Writers are often asked where we get our ideas. And most of us have some sort of stock reply for that question — a reply that may be snarky and humorous or studied and informative.
The thing is, though, that ideas are only one component of the fuel, the inspiration, that propels writing. The other component is energy. Every single thing that motivates us to roll out of bed in the morning (or afternoon) and set hand to keyboard contributes to that energy: the smile of a loved one, caffeine, the desktop graphic showing a favorite celebrity, the morning news with its thousand story suggestions and character tidbits, every political or cultural failing that drives someone to righteous rage, and other things as well.
For me, “other things” include the insanity, creativity, and sheer persistence of Star Wars fans and of SF&F&H fans in general.
In 2000, I participated in a funeral for Chewbacca. The noble Wookiee had died the year before in the novel Vector Prime, and, though surely there could have been no trace of a body left behind, there I was, marching beside a cardboard coffin which had flattened flaps of fur hanging out from various gaps. A Scottish bagpiper led the procession, and two different Han Solos gave heartfelt eulogies.
I’ve seen arrays of thematically painted Darth Vader helmets. I’ve seen colleagues immortalized on collector card game cards. I’ve witnessed elaborate re-creations of the climactic lightsaber duel from The Phantom Menace (one of them with a capella musical accompaniment conducted by Anthony Daniels). I’ve stood aside while parades of R2 and R5 astromechs rolled past.
I was there when Luke Skywalker married Mara Jade — not in the Union comic book, but in Las Vegas, with an Elvis impersonator conducting the ceremony uniting two cardboard stand-ups. Timothy Zahn gave away the bride.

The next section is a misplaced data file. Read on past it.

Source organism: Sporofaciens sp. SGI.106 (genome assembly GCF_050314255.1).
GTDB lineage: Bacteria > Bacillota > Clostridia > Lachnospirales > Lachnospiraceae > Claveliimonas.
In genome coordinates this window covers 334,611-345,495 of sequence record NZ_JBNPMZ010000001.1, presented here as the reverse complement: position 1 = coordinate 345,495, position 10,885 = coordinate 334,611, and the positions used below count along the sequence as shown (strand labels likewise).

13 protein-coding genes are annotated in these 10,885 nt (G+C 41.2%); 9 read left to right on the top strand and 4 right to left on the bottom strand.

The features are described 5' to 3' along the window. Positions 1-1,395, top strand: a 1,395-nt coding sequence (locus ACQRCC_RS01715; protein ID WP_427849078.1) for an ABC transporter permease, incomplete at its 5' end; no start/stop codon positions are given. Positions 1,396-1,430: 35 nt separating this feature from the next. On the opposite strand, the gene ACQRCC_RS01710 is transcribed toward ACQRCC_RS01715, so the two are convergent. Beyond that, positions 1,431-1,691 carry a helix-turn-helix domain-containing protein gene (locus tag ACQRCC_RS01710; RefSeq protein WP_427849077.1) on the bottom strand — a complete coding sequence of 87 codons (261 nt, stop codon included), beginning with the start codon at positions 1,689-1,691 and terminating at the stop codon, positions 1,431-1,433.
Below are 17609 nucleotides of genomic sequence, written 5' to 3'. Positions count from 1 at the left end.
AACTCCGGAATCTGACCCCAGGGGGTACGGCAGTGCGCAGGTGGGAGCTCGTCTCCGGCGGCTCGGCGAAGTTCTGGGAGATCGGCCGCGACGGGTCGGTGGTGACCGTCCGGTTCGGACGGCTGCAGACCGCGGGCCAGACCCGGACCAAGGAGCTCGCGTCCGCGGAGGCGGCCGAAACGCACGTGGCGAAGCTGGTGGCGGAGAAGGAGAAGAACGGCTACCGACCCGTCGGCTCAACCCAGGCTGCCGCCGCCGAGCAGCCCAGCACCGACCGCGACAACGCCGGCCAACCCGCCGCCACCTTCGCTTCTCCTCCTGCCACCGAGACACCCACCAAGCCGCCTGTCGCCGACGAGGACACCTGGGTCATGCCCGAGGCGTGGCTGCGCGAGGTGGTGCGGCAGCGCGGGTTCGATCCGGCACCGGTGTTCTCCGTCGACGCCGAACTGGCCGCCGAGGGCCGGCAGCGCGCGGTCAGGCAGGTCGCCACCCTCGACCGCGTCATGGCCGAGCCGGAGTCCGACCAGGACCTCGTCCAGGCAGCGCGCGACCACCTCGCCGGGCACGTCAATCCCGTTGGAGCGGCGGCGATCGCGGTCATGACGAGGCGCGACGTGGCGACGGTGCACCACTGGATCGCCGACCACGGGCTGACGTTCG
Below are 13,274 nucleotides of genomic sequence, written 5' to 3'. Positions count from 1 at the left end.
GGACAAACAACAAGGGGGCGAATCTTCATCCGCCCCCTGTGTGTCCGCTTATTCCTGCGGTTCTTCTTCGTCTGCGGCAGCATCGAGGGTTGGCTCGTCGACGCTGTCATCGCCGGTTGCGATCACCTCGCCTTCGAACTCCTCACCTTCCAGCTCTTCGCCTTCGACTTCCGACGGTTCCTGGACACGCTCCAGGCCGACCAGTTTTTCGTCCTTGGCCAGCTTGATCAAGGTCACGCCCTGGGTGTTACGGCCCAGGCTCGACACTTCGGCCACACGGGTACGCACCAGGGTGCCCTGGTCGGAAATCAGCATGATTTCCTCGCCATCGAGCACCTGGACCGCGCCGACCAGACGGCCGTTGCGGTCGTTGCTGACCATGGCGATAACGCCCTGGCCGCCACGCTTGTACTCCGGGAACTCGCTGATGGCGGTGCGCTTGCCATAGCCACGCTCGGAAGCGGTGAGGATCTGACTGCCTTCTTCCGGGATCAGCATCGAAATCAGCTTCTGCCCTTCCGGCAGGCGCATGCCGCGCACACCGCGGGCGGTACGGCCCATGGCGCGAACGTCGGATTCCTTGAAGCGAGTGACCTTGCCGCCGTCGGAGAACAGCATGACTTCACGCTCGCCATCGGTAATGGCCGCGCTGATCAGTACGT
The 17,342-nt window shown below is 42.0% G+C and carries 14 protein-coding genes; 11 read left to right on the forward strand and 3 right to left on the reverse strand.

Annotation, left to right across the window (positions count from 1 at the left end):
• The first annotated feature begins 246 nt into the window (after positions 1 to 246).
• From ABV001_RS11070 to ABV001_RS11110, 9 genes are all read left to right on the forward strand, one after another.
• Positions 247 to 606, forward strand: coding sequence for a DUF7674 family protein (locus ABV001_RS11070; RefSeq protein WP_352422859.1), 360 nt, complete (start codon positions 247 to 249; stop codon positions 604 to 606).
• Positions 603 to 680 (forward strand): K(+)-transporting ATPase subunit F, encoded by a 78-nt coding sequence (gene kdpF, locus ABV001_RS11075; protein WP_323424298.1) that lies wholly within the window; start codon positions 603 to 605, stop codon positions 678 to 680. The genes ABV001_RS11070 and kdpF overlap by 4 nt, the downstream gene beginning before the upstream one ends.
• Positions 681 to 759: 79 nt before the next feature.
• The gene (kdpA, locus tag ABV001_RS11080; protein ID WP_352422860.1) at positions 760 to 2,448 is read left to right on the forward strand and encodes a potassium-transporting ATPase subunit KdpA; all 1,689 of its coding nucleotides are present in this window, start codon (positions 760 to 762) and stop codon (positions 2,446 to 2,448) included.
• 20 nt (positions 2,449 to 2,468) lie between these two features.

Oh, and the costumers. Darth Maul Gungans and tie-dyed stormtroopers. Femme Troopers, setting a standard for armor impracticality that 14-year-old boys of all ages deeply appreciate. Young Obi-Wans, Bearded Obi-Wans, Old Obi-Wans, sometimes running in packs. I’ve judged a costume contest featuring Jedi and Mando Barbies in eye-gouging pink. I’ve seen startlingly effective minimalism, such as a fan wearing a red football jersey, the number “2” and the name “Antilles” on it. He could have wandered into any sports bar in the U.S. and blended right in with the patrons, such was the subtle genius of the costume.
I’ve seen my own creations come to life. Piggy saBinring, the Gamorrean, in his X-wing pilot’s uniform. Kettch, the ersatz Ewok pilot, a plush toy strapped to the front of a black TIE pilot’s uniform. Having Dod, Lod, and Fod Nobrin of Agamar, idiot brothers (actually Wraith Squadron member in disguise) spot me from across a hotel lobby and shout “Daddy!” almost sent me into a catatonic state.
Costumers… I sometimes feel like asking them where they get their ideas.
And the greatest number of costumers are those striving for cinematic authenticity — the 501st, the Rebel Legion, the Mandalorians, FanForce, other groups, countless unaffiliated individuals, many of them doing charity work in those cumbersome outfits in impossible temperatures.
Maybe this is all insanity, but it’s my preferred brand of insanity.
In a few days, I’ll fly off to Orlando for Star Wars Celebration VI. And in the hallways, panel rooms, and Exhibitors’ Hall of the convention center, not to mention the streets, hotels, and restaurants all around, I’ll recharge my personal batteries. All it takes is for me to wander around in that incredible, unlikely environment.
Where do I get my ideas? They’re all around me. Where do I get the energy? I’m surrounded by it — the fans offer it up from the boundless generosity of their natures.
Aaron Allston’s most recent novel, X-Wing: Mercy Kill, debuted on August 7. Visit his web site at aaronallston.com.